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Publication numberUS4792734 A
Publication typeGrant
Application numberUS 07/053,785
Publication dateDec 20, 1988
Filing dateMay 26, 1987
Priority dateMay 23, 1986
Fee statusPaid
Also published asDE3772622D1, EP0246664A2, EP0246664A3, EP0246664B1
Publication number053785, 07053785, US 4792734 A, US 4792734A, US-A-4792734, US4792734 A, US4792734A
InventorsHisatsugu Watanabe
Original AssigneeKabushiki Kaisha Kito
Export CitationBiBTeX, EndNote, RefMan
External Links: USPTO, USPTO Assignment, Espacenet
Stepless speed change electric chain block
US 4792734 A
Abstract
A stepless speed change electric chain block includes a DC motor for driving a load sheave. The chain block comprises a phase control circuit having a variable resistor, a capacitor, a two-way trigger diode, and a triode AC switch for receiving alternating current from alternating power source to control it in phase, a full-wave-rectifier for receiving alternating current controlled in phase in the phase control circuit to convert it into direct current which is supplied into the DC motor, and mechanical brake means provided in a transmission between the DC motor and the load sheave for braking rotation of the load sheave in a winding-off direction. With this arrangement, as the speed setting for winding operation is effected only by the phase control circuit, so that the constitution of the block is simplified and inexpensive in comparison with the prior art. All the supplied power is effectively utilized for operating the chain block. A load is always wound-off at a set speed safely and is securely held at the stopped position during the stoppage of the chain block.
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Claims(2)
What is claimed is:
1. A stepless speed change electric chain block including; a DC motor for driving a load sheave, comprising a phase control circuit having a variable resistor, a capacitor, a two-way trigger diode, an alternating current source, and a triode AC switch for receiving alternating current from said alternating current source to control the phase of said alternating current, a full-wave-rectifier for receiving alternating current from said phase control circuit to convert said alternating current into direct current which is supplied into the DC motor, mechanical brake means provided in a transmission between said DC motor and said load sheave for braking rotation of the load sheave in a lowering direction, an operating circuit including a lifting circuit having a lifting operation switch, a normally closed contact pair of a lowering operation relay and a lifting operation relay connected in series and a lowering circuit having a lowering operation switch, a normally closed contact pair of a lifting operation relay and a lowering operation relay connected in series, and a normal and reverse rotating circuit including normally opened contact pairs of said lifting operation relay and normally opened contact pairs of said lowering operation relay, and further comprises a series circuit having a dynamic brake resistor connected in series to said normally closed contact pair of said lifting operation relay and said normally closed contact pair of said lowering operation relay, said series circuit is connected in parallel with said DC motor.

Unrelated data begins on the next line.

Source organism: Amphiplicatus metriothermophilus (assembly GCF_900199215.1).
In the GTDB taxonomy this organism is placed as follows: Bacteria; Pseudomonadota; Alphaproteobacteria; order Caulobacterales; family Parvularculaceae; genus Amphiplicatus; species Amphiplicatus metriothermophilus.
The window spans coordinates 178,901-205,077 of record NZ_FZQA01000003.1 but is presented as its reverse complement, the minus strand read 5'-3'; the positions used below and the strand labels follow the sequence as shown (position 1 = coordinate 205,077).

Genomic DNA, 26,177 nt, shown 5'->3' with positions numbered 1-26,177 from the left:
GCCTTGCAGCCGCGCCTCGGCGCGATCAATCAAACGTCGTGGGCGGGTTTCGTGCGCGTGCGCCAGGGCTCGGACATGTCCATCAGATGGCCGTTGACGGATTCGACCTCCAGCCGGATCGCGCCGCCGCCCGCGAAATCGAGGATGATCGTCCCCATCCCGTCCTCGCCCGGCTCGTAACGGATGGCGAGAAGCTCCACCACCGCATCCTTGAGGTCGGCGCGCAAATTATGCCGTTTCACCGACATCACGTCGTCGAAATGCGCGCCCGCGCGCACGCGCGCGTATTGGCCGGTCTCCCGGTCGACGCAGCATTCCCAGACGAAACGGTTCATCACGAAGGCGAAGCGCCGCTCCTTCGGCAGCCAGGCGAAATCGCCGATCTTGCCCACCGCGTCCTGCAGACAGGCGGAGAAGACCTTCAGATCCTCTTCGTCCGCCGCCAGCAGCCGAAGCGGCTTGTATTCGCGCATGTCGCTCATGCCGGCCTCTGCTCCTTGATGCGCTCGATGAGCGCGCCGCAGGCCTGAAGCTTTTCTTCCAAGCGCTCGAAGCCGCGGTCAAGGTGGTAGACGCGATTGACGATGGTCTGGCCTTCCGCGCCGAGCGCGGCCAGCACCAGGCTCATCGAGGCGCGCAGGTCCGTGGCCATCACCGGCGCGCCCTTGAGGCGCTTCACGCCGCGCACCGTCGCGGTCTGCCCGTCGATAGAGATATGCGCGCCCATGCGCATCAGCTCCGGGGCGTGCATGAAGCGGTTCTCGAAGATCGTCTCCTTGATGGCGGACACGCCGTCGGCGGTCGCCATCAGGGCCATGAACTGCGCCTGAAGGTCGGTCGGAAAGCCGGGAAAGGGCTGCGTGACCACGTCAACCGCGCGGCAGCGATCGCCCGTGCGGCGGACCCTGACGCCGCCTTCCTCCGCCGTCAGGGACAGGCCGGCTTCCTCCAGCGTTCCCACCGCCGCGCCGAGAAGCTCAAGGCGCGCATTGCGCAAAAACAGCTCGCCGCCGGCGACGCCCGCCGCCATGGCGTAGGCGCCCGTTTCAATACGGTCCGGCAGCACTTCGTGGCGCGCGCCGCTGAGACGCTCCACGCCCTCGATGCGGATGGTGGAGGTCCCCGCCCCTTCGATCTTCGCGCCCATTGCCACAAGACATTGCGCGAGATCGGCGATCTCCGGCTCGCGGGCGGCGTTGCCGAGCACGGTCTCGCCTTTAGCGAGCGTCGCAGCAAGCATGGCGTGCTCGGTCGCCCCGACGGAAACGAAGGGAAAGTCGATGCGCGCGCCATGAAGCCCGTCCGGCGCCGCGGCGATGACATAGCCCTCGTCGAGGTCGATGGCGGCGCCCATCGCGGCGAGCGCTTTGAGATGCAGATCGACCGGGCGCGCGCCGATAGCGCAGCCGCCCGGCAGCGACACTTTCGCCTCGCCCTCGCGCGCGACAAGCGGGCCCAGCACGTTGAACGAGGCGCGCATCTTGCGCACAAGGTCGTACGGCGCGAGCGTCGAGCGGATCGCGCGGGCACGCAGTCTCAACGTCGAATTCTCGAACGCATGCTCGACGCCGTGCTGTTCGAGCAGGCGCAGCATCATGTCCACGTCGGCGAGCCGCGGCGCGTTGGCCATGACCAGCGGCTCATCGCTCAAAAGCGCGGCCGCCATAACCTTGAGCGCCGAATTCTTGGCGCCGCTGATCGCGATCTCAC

2. A stepless speed change electric chain block including; a DC motor for driving a load sheave, comprising a phase control circuit having a variable resistor, a capacitor, a two-way trigger diode, a source of alternating current, and a triode AC switch for receiving alternating current from said alternating current source to control the phase of said alternating current, a full-wave-rectifier for receiving alternating current from said phase control circuit to convert said alternating current into direct current which is supplied into the DC motor, and mechanical brake means provided a transmission between said DC motor and said load sheave for braking rotation of the load sheave in a lowering direction, wherein said mechanical brake means comprises a cam support rotatably and axially slidably fitted on a load sheave shaft, a retainer disc fitted on said load sheave shaft axially slidably but nonrotatably relative thereto, a brake receiving disc fitted on the load sheave shaft axially slidably but nonrotatably relative thereto, a ratchet wheel rotatably fitted on a boss of the brake receiving disc, a pawl pivotally mounted on a stationary member of the block and urged into engagement with the ratchet wheel by resilient means, an intermediate driven gear fitted on said cam support axially slidably but against rotation thereto, a resiliently urging means for holding said ratchet wheel through said retainer disc, said brake receiving disc and the intermediate driven gear, and brake releasing cam members received in cam grooves each formed in one side of said cam support and having a sloped bottom to change its depth, thereby causing said brake releasing cam members to move into deeper positions in the cam grooves when the cam support is rotated in a lifting direction, and into shallower positions in the cam grooves when the cam support is rotated in a lowering direction.
Description
BACKGROUND OF THE INVENTION

This invention relates to a stepless speed change electric chain block capable of changing lifting and lowering speeds in stepless manner.